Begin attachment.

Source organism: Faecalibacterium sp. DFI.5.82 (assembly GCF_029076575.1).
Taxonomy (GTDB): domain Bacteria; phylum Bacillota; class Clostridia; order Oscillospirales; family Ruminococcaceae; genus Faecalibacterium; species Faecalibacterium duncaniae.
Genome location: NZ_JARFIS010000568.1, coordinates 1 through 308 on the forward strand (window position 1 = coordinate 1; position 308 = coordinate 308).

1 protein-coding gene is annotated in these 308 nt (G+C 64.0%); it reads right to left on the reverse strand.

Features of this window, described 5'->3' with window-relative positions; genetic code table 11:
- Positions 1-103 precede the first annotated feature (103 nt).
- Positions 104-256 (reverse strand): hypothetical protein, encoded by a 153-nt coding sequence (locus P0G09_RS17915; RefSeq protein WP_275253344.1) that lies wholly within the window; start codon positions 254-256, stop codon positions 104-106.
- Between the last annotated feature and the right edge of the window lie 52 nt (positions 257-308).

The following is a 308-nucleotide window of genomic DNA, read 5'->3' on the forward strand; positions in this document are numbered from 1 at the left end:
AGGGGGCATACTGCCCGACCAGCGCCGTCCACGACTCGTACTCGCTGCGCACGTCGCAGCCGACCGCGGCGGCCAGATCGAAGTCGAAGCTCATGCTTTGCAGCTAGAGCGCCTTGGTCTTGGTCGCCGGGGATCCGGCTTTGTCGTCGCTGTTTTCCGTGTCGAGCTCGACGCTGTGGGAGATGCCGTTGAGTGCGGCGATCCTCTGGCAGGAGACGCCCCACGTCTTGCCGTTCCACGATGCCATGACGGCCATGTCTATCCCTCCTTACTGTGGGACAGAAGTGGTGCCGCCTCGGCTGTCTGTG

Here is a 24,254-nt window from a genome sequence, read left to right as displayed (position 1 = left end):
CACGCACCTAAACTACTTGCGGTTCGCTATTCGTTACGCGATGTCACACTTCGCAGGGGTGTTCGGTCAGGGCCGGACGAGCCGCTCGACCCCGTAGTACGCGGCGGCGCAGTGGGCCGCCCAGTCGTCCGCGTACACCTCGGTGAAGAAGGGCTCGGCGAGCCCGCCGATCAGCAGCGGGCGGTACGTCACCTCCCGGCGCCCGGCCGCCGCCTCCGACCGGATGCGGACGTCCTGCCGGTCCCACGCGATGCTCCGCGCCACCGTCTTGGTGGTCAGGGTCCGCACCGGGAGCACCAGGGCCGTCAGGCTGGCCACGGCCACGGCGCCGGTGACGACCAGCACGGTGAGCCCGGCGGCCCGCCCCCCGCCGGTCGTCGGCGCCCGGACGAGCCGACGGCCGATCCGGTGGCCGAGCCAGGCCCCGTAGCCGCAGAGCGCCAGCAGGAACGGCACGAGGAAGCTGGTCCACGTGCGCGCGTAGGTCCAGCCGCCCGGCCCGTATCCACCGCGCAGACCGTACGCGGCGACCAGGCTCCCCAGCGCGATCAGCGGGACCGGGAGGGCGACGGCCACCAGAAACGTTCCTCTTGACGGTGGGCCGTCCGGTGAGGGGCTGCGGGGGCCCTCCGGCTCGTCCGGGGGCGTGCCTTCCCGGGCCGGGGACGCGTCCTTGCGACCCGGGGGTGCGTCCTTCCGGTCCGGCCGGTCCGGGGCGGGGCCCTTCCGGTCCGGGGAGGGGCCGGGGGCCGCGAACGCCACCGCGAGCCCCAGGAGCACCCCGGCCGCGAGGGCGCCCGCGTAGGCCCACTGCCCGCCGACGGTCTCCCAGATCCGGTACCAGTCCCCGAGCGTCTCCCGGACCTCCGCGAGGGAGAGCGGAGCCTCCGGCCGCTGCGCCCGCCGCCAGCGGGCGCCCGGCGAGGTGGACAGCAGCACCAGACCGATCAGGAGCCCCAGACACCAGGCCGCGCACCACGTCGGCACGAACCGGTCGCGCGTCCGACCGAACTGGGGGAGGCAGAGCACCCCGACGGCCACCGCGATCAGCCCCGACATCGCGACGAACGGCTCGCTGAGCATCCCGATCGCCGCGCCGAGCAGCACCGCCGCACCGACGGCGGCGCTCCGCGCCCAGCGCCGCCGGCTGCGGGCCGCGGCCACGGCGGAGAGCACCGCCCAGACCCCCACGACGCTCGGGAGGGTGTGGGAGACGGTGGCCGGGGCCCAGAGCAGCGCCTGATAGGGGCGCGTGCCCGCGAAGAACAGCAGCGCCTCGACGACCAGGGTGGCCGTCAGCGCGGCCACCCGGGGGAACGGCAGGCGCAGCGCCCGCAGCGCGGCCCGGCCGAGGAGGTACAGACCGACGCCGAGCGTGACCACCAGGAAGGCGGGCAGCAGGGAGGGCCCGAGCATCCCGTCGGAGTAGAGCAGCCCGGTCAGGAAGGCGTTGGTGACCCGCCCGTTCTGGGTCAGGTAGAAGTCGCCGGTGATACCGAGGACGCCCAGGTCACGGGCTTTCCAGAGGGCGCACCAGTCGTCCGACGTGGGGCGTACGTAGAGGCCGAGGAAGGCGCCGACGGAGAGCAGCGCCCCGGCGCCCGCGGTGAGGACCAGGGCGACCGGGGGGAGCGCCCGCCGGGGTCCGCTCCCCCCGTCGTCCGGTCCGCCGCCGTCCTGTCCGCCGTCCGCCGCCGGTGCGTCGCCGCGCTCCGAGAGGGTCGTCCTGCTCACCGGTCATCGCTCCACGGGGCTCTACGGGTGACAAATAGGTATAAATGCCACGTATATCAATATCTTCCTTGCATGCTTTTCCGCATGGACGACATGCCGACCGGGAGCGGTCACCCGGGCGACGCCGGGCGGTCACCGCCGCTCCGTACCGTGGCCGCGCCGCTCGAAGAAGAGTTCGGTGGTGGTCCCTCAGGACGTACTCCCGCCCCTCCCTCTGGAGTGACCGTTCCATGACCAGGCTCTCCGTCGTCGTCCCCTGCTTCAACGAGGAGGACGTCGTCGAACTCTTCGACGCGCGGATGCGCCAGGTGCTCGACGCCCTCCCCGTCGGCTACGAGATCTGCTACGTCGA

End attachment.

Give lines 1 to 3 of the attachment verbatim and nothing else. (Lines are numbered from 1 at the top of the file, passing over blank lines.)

Source organism: Faecalibacterium sp. DFI.5.82 (assembly GCF_029076575.1).
Taxonomy (GTDB): domain Bacteria; phylum Bacillota; class Clostridia; order Oscillospirales; family Ruminococcaceae; genus Faecalibacterium; species Faecalibacterium duncaniae.
Genome location: NZ_JARFIS010000568.1, coordinates 1 through 308 on the forward strand (window position 1 = coordinate 1; position 308 = coordinate 308).